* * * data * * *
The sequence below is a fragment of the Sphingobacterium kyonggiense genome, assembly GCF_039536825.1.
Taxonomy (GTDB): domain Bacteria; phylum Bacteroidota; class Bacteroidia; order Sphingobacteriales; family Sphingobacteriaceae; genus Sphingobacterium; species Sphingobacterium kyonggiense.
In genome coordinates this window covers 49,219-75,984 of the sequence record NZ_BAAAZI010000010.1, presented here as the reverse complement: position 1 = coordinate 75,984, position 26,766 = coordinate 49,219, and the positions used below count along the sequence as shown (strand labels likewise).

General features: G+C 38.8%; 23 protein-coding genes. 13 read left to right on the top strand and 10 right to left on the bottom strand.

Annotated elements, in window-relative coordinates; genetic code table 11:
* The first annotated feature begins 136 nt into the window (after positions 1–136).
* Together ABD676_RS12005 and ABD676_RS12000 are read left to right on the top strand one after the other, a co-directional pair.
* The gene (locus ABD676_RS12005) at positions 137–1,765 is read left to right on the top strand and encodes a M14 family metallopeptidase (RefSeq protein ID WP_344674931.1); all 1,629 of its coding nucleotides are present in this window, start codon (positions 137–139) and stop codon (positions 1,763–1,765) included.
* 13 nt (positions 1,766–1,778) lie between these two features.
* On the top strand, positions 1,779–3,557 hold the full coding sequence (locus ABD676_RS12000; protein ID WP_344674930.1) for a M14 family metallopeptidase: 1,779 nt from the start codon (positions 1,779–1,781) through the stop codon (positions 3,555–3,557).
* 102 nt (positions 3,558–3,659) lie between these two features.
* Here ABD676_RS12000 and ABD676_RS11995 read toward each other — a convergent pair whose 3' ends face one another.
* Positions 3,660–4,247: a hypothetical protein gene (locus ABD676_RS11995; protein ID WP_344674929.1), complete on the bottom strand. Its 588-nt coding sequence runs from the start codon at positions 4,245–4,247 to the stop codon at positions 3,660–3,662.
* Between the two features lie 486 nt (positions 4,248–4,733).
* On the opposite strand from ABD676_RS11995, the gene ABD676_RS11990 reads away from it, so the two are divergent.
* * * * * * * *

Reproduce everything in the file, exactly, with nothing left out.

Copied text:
The sequence below is a fragment of the Sphingobacterium kyonggiense genome, assembly GCF_039536825.1.
Taxonomy (GTDB): domain Bacteria; phylum Bacteroidota; class Bacteroidia; order Sphingobacteriales; family Sphingobacteriaceae; genus Sphingobacterium; species Sphingobacterium kyonggiense.
In genome coordinates this window covers 49,219-75,984 of the sequence record NZ_BAAAZI010000010.1, presented here as the reverse complement: position 1 = coordinate 75,984, position 26,766 = coordinate 49,219, and the positions used below count along the sequence as shown (strand labels likewise).

General features: G+C 38.8%; 23 protein-coding genes. 13 read left to right on the top strand and 10 right to left on the bottom strand.

Annotated elements, in window-relative coordinates; genetic code table 11:
* The first annotated feature begins 136 nt into the window (after positions 1–136).
* Together ABD676_RS12005 and ABD676_RS12000 are read left to right on the top strand one after the other, a co-directional pair.
* The gene (locus ABD676_RS12005) at positions 137–1,765 is read left to right on the top strand and encodes a M14 family metallopeptidase (RefSeq protein ID WP_344674931.1); all 1,629 of its coding nucleotides are present in this window, start codon (positions 137–139) and stop codon (positions 1,763–1,765) included.
* 13 nt (positions 1,766–1,778) lie between these two features.
* On the top strand, positions 1,779–3,557 hold the full coding sequence (locus ABD676_RS12000; protein ID WP_344674930.1) for a M14 family metallopeptidase: 1,779 nt from the start codon (positions 1,779–1,781) through the stop codon (positions 3,555–3,557).
* 102 nt (positions 3,558–3,659) lie between these two features.
* Here ABD676_RS12000 and ABD676_RS11995 read toward each other — a convergent pair whose 3' ends face one another.
* Positions 3,660–4,247: a hypothetical protein gene (locus ABD676_RS11995; protein ID WP_344674929.1), complete on the bottom strand. Its 588-nt coding sequence runs from the start codon at positions 4,245–4,247 to the stop codon at positions 3,660–3,662.
* Between the two features lie 486 nt (positions 4,248–4,733).
* On the opposite strand from ABD676_RS11995, the gene ABD676_RS11990 reads away from it, so the two are divergent.